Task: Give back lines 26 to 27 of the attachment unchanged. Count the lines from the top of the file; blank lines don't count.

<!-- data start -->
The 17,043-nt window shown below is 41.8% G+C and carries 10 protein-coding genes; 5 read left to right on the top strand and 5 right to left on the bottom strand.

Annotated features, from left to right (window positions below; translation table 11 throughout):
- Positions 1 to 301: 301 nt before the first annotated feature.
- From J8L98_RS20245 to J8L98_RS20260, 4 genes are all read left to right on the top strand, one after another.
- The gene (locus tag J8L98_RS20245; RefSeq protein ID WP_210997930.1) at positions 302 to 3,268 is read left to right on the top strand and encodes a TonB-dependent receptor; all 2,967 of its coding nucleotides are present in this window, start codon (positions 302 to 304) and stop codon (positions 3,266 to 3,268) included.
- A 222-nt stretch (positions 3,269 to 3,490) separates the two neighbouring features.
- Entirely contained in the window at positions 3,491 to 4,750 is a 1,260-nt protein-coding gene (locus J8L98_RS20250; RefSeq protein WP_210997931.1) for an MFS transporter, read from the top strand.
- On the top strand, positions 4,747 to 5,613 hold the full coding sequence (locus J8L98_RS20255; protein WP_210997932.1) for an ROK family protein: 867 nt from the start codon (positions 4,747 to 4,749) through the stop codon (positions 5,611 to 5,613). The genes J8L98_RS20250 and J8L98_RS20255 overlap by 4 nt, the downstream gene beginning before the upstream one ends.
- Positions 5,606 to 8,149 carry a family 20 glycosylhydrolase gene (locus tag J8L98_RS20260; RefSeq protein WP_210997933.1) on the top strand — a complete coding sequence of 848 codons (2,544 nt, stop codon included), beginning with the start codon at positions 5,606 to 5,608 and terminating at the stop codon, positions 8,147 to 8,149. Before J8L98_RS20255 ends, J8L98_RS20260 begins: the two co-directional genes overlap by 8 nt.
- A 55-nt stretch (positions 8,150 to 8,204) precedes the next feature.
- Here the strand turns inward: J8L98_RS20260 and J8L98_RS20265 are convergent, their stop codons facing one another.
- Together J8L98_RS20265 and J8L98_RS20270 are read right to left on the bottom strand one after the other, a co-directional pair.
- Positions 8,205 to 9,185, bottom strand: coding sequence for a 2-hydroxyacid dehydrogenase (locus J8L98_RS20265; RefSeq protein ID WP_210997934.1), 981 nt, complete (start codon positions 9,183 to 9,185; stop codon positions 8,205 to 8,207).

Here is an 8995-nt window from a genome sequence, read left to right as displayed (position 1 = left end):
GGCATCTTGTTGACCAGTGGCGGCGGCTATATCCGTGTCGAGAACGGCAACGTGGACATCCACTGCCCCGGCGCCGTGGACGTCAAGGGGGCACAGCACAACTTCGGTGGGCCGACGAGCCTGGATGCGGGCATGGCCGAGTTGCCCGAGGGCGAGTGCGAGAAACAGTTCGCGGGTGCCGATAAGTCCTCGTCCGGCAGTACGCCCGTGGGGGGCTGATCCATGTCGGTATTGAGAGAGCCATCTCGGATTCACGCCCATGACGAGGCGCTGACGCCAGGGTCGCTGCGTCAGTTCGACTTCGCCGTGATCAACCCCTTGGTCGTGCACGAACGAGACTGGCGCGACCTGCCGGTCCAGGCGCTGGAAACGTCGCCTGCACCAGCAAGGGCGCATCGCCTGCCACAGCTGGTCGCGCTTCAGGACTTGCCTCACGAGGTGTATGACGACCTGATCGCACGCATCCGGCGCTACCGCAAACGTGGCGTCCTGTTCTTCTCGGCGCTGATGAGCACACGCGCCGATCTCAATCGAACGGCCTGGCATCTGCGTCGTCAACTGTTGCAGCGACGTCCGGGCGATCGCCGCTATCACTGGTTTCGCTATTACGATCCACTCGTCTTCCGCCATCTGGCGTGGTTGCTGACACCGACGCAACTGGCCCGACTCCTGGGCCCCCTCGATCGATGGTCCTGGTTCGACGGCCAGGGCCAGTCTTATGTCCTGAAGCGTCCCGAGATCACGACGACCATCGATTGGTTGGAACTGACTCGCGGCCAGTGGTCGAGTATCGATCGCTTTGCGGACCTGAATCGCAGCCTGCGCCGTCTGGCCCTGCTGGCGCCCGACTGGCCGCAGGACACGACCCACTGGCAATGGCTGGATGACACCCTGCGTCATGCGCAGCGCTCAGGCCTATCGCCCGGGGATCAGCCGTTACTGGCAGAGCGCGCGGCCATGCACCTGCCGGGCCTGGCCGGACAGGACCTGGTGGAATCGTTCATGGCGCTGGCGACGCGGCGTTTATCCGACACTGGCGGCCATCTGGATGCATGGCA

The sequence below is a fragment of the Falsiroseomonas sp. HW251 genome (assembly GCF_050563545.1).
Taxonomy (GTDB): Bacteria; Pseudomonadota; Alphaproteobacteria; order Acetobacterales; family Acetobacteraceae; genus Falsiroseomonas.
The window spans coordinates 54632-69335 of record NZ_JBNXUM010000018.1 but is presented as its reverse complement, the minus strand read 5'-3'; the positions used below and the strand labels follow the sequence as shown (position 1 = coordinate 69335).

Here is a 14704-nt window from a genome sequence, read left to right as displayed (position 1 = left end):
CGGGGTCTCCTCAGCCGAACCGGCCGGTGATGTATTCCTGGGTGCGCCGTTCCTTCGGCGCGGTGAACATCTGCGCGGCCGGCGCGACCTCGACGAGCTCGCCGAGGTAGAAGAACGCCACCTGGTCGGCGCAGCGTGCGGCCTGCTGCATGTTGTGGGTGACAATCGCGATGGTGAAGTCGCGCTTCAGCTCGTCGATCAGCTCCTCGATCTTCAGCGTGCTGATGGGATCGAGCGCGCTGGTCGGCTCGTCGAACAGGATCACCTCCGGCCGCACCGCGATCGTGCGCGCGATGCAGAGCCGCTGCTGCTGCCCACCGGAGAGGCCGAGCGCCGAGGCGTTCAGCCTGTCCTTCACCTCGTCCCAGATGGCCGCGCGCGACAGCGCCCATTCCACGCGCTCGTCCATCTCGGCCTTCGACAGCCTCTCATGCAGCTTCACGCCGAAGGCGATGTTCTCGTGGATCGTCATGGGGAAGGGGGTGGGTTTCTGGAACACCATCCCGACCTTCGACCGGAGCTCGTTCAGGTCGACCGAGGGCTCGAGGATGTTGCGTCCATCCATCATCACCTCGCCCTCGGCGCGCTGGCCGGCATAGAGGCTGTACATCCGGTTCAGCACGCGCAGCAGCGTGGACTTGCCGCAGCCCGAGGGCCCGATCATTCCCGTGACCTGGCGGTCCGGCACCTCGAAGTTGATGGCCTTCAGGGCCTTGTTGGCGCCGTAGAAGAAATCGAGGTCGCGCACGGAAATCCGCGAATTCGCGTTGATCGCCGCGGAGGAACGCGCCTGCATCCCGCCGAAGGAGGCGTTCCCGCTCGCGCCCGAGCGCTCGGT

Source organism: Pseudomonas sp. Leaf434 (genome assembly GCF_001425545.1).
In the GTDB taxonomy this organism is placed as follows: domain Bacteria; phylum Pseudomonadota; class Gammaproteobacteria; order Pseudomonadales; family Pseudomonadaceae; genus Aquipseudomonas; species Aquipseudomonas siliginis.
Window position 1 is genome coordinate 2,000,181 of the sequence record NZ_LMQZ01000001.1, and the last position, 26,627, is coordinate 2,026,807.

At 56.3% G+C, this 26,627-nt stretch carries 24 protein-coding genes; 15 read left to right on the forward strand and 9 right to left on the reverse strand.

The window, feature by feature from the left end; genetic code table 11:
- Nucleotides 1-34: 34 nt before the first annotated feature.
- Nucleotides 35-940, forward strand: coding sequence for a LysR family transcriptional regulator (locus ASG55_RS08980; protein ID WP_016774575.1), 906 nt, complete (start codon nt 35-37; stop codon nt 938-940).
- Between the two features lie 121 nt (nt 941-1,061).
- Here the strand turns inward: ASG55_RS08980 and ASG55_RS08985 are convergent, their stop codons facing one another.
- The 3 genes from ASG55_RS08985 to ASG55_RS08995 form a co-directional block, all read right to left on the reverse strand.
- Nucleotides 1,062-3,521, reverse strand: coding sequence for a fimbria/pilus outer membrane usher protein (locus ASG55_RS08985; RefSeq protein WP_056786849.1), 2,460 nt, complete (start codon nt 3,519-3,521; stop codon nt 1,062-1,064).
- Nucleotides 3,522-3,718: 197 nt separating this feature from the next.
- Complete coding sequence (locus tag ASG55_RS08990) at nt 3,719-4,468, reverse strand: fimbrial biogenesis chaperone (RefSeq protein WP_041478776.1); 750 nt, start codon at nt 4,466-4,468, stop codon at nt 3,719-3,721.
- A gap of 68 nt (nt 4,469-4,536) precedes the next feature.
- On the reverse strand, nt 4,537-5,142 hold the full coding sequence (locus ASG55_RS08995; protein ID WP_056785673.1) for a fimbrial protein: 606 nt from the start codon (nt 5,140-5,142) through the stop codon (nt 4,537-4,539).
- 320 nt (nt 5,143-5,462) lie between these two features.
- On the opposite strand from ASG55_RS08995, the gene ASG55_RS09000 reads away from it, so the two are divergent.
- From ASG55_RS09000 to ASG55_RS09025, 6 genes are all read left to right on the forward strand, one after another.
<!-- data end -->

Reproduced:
- Nucleotides 1-34: 34 nt before the first annotated feature.
- Nucleotides 35-940, forward strand: coding sequence for a LysR family transcriptional regulator (locus ASG55_RS08980; protein ID WP_016774575.1), 906 nt, complete (start codon nt 35-37; stop codon nt 938-940).